The best thing about this week’s IPO calendar is most of the deals are to be priced Thursday evening for Friday’s trading. By then, hopefully, the stock market’s four-week sell-off will have been snapped.
If you think an 11-day sell-off of 10.4 percent in the Nasdaq Composite Index spooked bankers, think again. The forward IPO calendar started filling up and, during the first two weeks of the year, they added nearly as many deals to the IPO pipeline as they did during the first two weeks, collectively, over the last five years.
The gates to 2008’s IPO market swing open this week with just two offerings on the agenda. One is a popular deal everybody loves – a “blank check” offering –- and the other is a carry-over from the past.
By the end of the year, 2007’s IPO market was looking more and more like Aesop’s fable of “The Tortoise and the Hare.” There were some jackrabbit aftermarket performances among this year’s offerings. But the real story was the surging number of “blank check” offerings -– the tortoises. All traded around their offering prices -– no aftermarket pops and no aftermarket flops.
Happy Holidays from the staff of IPOScoop.com.
The IPO Buzz column will return next week.
Wishing all of our readers and subscribers a happy, healthy and safe holiday break!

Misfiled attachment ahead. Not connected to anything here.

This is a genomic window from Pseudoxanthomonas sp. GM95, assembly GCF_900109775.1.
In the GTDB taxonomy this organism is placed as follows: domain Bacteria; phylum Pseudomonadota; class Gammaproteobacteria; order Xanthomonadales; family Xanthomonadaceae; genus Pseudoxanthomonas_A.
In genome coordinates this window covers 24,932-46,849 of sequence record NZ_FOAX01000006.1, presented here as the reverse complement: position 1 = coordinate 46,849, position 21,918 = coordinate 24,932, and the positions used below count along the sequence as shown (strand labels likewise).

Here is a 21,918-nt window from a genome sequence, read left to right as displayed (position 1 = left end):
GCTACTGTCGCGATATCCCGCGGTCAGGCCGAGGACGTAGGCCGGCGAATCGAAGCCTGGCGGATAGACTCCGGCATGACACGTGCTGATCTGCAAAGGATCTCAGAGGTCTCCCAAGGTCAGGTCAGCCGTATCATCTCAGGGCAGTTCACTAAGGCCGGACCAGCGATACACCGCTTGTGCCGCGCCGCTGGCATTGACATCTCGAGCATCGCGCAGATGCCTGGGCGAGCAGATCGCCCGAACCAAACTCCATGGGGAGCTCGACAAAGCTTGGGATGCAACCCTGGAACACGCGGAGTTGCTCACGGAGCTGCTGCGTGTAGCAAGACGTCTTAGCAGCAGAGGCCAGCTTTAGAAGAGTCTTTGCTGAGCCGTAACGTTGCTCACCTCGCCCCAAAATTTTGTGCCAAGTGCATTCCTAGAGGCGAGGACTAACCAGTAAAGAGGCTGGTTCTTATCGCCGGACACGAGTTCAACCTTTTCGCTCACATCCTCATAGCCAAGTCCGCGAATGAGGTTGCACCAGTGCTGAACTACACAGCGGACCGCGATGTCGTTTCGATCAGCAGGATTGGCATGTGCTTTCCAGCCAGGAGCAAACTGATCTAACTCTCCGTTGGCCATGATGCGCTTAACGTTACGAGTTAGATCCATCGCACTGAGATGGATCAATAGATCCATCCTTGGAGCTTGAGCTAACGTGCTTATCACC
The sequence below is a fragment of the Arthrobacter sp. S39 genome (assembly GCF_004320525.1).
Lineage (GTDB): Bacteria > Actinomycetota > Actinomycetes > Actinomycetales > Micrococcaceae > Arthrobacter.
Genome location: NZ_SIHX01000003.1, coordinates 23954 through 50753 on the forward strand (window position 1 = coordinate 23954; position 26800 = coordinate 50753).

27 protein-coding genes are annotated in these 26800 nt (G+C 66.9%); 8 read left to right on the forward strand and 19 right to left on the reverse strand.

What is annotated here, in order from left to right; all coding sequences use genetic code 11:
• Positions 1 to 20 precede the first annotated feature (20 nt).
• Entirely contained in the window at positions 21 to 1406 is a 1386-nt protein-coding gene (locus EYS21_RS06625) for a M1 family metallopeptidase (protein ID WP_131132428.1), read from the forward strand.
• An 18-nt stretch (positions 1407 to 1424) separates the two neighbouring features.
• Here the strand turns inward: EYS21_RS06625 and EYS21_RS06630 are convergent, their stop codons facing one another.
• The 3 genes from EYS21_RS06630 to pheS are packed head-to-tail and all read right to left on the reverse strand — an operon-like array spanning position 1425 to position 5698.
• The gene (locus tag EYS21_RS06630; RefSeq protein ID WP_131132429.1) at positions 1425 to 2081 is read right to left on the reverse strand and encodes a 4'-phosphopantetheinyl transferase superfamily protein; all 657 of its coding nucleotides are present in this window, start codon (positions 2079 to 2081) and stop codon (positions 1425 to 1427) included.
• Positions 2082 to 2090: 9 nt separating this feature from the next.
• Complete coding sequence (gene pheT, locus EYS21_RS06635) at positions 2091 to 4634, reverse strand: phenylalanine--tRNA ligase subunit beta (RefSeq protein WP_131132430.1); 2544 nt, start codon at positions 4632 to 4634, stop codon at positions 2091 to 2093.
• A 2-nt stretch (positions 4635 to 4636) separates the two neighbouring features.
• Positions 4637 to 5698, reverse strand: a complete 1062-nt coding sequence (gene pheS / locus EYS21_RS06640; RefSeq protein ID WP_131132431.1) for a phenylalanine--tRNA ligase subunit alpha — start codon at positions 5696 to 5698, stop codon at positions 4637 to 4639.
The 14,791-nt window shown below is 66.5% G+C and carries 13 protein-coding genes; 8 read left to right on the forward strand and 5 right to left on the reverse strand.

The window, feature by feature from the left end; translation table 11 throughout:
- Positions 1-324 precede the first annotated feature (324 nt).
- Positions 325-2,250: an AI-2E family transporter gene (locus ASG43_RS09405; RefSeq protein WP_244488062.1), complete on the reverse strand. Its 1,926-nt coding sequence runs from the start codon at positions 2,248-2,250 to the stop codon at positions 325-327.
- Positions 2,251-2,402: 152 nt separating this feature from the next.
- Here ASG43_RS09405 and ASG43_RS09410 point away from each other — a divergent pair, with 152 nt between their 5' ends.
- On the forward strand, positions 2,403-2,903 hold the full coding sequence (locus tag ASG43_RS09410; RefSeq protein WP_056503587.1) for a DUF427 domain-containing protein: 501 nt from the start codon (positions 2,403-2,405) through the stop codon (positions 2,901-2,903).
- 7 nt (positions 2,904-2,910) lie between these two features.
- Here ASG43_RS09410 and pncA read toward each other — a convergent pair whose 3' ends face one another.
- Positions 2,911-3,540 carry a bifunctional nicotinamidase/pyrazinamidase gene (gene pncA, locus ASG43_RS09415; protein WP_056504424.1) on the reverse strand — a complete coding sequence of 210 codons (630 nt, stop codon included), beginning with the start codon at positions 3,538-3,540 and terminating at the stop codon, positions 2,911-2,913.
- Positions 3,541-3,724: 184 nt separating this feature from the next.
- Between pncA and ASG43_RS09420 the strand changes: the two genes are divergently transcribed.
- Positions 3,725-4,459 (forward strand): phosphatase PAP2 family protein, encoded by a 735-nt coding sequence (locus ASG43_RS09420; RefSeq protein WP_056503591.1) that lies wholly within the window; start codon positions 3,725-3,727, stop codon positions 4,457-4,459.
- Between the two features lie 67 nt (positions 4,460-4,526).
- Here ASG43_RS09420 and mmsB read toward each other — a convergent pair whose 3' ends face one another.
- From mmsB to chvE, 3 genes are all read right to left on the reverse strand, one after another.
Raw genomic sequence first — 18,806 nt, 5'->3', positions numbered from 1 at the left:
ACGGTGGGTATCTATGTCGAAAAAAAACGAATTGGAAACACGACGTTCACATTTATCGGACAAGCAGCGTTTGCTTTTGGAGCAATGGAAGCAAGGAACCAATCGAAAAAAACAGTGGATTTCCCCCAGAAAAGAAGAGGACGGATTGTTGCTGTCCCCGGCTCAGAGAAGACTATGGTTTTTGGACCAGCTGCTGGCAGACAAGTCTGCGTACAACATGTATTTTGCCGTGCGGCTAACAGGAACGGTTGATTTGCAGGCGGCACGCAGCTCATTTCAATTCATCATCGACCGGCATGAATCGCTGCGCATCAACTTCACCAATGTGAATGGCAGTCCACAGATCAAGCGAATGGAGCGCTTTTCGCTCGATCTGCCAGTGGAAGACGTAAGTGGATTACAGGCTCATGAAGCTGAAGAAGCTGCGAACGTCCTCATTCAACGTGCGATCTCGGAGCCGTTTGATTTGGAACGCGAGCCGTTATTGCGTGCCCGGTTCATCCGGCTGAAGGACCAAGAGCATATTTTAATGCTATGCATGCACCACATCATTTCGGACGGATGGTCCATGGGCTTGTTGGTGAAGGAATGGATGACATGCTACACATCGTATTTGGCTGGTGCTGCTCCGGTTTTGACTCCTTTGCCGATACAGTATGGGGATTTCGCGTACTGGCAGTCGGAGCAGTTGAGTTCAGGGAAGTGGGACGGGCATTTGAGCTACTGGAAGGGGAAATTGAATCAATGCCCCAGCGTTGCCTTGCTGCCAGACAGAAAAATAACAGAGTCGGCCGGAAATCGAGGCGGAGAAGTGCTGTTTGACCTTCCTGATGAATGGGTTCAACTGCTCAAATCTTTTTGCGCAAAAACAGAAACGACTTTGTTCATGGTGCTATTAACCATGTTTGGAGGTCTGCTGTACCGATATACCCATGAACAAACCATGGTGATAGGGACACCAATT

NetSuite is the big buzz in this week’s IPO calendar, but nature tends to side with the hidden flaw. The sobering factor is the deal is coming to market as a Dutch auction, which usually doesn’t produce opening-day moonshots.
The IPO Express is gearing up for its last significant run of the year. Bankers hope to price as many as 15 deals this week, another four next week and that should be it for 2007.
There’s no question that the Fed wrote the script for last week’s surging stock prices. But here’s what many missed. Just around the corner from Wall Street is an alley called IPO Lane, where bankers were busy stuffing the new-issues calendar. If all goes as planned, this month could very well be the busiest December for the IPO production line in this decade.
The spotlight last week belonged to Macy’s 81st annual Thanksgiving Parade. An estimated 3.5 million people turned out to cheer as the storied balloons and floats made their way along the parade’s 3.3-mile route from 77th Street and Central Park West, down Broadway and on to Herald Square.
This week’s focus in New York City will be on the Macy’s Thanksgiving Day parade. That closes the securities markets on Thursday and for Friday -– who cares? (Friday’s abbreviated trading session is scheduled to end at 1 p.m.) Nevertheless, there is an IPO calendar. Whatever gets priced will be done on Monday evening for Tuesday morning’s trading and then it’s off for the rest of the week.